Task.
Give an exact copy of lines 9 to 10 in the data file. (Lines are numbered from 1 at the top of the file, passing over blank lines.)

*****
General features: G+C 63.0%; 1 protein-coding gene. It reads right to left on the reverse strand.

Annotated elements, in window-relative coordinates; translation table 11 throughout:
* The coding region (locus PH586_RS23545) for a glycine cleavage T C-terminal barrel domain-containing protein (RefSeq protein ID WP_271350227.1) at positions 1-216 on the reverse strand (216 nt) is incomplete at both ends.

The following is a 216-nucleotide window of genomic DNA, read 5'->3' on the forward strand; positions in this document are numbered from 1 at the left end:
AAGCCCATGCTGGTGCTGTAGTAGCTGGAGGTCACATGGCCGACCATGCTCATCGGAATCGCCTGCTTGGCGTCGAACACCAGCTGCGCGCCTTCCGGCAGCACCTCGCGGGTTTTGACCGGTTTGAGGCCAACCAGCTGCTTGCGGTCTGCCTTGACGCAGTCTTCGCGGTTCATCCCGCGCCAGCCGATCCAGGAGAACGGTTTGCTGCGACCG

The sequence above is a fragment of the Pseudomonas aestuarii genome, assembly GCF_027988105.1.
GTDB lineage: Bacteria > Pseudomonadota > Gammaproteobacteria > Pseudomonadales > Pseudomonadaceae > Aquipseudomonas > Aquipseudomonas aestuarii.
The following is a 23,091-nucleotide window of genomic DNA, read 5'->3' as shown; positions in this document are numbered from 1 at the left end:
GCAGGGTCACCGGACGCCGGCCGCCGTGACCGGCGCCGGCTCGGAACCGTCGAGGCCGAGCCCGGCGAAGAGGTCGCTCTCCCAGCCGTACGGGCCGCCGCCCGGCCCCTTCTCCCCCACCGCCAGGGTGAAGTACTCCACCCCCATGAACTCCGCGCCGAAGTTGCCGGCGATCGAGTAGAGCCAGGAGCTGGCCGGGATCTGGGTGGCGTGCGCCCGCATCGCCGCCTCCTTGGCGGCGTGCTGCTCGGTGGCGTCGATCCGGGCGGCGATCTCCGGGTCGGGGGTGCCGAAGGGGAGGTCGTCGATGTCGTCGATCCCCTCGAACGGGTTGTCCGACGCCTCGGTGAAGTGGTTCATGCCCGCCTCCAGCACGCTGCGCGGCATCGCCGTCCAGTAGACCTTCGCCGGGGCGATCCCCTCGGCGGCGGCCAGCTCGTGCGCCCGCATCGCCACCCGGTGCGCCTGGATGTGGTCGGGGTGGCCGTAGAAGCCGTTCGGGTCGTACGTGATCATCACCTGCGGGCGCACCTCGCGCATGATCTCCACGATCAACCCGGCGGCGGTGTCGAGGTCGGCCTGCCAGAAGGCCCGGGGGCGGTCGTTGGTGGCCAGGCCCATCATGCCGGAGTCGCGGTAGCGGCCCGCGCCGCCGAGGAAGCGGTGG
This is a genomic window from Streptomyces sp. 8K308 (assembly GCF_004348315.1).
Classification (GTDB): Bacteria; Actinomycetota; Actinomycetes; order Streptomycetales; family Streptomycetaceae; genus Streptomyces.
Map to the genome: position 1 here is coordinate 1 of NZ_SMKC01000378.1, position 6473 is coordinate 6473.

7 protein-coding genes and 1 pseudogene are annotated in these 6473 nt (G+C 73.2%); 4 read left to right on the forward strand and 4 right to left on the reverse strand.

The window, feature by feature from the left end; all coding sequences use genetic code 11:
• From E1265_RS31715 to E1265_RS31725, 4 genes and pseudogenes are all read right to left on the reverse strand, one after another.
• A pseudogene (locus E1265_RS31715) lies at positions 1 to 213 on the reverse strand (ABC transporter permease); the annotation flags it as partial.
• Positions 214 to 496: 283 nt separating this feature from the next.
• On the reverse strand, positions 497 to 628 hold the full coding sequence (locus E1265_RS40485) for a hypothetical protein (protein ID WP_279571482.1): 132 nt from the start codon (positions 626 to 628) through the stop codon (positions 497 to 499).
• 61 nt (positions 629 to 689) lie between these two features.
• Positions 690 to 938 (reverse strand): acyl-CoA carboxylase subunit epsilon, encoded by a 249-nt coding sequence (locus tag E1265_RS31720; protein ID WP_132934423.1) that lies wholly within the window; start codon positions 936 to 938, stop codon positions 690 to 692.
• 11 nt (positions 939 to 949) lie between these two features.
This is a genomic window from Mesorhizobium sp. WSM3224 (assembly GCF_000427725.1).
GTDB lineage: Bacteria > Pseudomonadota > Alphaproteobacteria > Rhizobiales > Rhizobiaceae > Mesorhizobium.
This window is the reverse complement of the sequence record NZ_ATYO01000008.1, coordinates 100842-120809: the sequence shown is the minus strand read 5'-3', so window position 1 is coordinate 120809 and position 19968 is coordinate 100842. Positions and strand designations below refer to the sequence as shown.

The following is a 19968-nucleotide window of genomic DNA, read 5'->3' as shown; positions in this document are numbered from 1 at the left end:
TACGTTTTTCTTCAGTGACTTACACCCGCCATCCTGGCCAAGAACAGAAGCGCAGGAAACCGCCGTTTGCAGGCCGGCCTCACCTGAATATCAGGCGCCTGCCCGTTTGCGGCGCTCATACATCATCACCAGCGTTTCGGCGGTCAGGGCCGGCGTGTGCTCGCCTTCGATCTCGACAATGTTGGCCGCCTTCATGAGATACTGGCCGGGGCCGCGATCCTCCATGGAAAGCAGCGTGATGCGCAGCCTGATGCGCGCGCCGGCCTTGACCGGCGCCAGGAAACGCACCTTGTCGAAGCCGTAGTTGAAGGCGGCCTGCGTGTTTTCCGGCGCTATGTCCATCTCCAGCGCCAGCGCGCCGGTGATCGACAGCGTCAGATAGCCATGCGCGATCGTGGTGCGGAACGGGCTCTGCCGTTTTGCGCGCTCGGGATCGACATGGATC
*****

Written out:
GCAGGGTCACCGGACGCCGGCCGCCGTGACCGGCGCCGGCTCGGAACCGTCGAGGCCGAGCCCGGCGAAGAGGTCGCTCTCCCAGCCGTACGGGCCGCCGCCCGGCCCCTTCTCCCCCACCGCCAGGGTGAAGTACTCCACCCCCATGAACTCCGCGCCGAAGTTGCCGGCGATCGAGTAGAGCCAGGAGCTGGCCGGGATCTGGGTGGCGTGCGCCCGCATCGCCGCCTCCTTGGCGGCGTGCTGCTCGGTGGCGTCGATCCGGGCGGCGATCTCCGGGTCGGGGGTGCCGAAGGGGAGGTCGTCGATGTCGTCGATCCCCTCGAACGGGTTGTCCGACGCCTCGGTGAAGTGGTTCATGCCCGCCTCCAGCACGCTGCGCGGCATCGCCGTCCAGTAGACCTTCGCCGGGGCGATCCCCTCGGCGGCGGCCAGCTCGTGCGCCCGCATCGCCACCCGGTGCGCCTGGATGTGGTCGGGGTGGCCGTAGAAGCCGTTCGGGTCGTACGTGATCATCACCTGCGGGCGCACCTCGCGCATGATCTCCACGATCAACCCGGCGGCGGTGTCGAGGTCGGCCTGCCAGAAGGCCCGGGGGCGGTCGTTGGTGGCCAGGCCCATCATGCCGGAGTCGCGGTAGCGGCCCGCGCCGCCGAGGAAGCGGTGG
This is a genomic window from Streptomyces sp. 8K308 (assembly GCF_004348315.1).